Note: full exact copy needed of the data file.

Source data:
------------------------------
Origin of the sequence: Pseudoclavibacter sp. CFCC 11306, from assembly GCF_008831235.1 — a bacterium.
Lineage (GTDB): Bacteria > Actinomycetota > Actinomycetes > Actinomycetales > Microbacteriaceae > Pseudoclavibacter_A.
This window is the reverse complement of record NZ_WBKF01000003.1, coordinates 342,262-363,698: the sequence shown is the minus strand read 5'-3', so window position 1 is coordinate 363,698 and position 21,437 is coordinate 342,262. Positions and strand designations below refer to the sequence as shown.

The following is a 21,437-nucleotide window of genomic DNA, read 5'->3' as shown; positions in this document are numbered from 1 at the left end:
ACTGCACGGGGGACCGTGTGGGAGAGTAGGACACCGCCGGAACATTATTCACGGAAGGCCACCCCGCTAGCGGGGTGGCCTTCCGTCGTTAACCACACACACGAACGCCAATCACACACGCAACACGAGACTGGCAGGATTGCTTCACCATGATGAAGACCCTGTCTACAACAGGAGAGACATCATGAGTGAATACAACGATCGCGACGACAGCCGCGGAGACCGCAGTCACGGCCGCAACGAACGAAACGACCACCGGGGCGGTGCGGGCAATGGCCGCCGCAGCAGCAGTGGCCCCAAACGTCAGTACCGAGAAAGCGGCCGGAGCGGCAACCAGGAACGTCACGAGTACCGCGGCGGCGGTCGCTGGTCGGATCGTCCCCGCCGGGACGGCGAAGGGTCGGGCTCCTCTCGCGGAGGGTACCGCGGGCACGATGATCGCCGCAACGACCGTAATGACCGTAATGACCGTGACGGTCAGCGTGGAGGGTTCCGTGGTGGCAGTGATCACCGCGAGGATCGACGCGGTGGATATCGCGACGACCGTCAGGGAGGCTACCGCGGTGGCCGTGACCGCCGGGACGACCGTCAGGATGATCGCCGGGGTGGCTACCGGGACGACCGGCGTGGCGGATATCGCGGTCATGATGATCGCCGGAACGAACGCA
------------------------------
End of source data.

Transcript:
Origin of the sequence: Pseudoclavibacter sp. CFCC 11306, from assembly GCF_008831235.1 — a bacterium.
Lineage (GTDB): Bacteria > Actinomycetota > Actinomycetes > Actinomycetales > Microbacteriaceae > Pseudoclavibacter_A.
This window is the reverse complement of record NZ_WBKF01000003.1, coordinates 342,262-363,698: the sequence shown is the minus strand read 5'-3', so window position 1 is coordinate 363,698 and position 21,437 is coordinate 342,262. Positions and strand designations below refer to the sequence as shown.

The following is a 21,437-nucleotide window of genomic DNA, read 5'->3' as shown; positions in this document are numbered from 1 at the left end:
ACTGCACGGGGGACCGTGTGGGAGAGTAGGACACCGCCGGAACATTATTCACGGAAGGCCACCCCGCTAGCGGGGTGGCCTTCCGTCGTTAACCACACACACGAACGCCAATCACACACGCAACACGAGACTGGCAGGATTGCTTCACCATGATGAAGACCCTGTCTACAACAGGAGAGACATCATGAGTGAATACAACGATCGCGACGACAGCCGCGGAGACCGCAGTCACGGCCGCAACGAACGAAACGACCACCGGGGCGGTGCGGGCAATGGCCGCCGCAGCAGCAGTGGCCCCAAACGTCAGTACCGAGAAAGCGGCCGGAGCGGCAACCAGGAACGTCACGAGTACCGCGGCGGCGGTCGCTGGTCGGATCGTCCCCGCCGGGACGGCGAAGGGTCGGGCTCCTCTCGCGGAGGGTACCGCGGGCACGATGATCGCCGCAACGACCGTAATGACCGTAATGACCGTGACGGTCAGCGTGGAGGGTTCCGTGGTGGCAGTGATCACCGCGAGGATCGACGCGGTGGATATCGCGACGACCGTCAGGGAGGCTACCGCGGTGGCCGTGACCGCCGGGACGACCGTCAGGATGATCGCCGGGGTGGCTACCGGGACGACCGGCGTGGCGGATATCGCGGTCATGATGATCGCCGGAACGAACGCA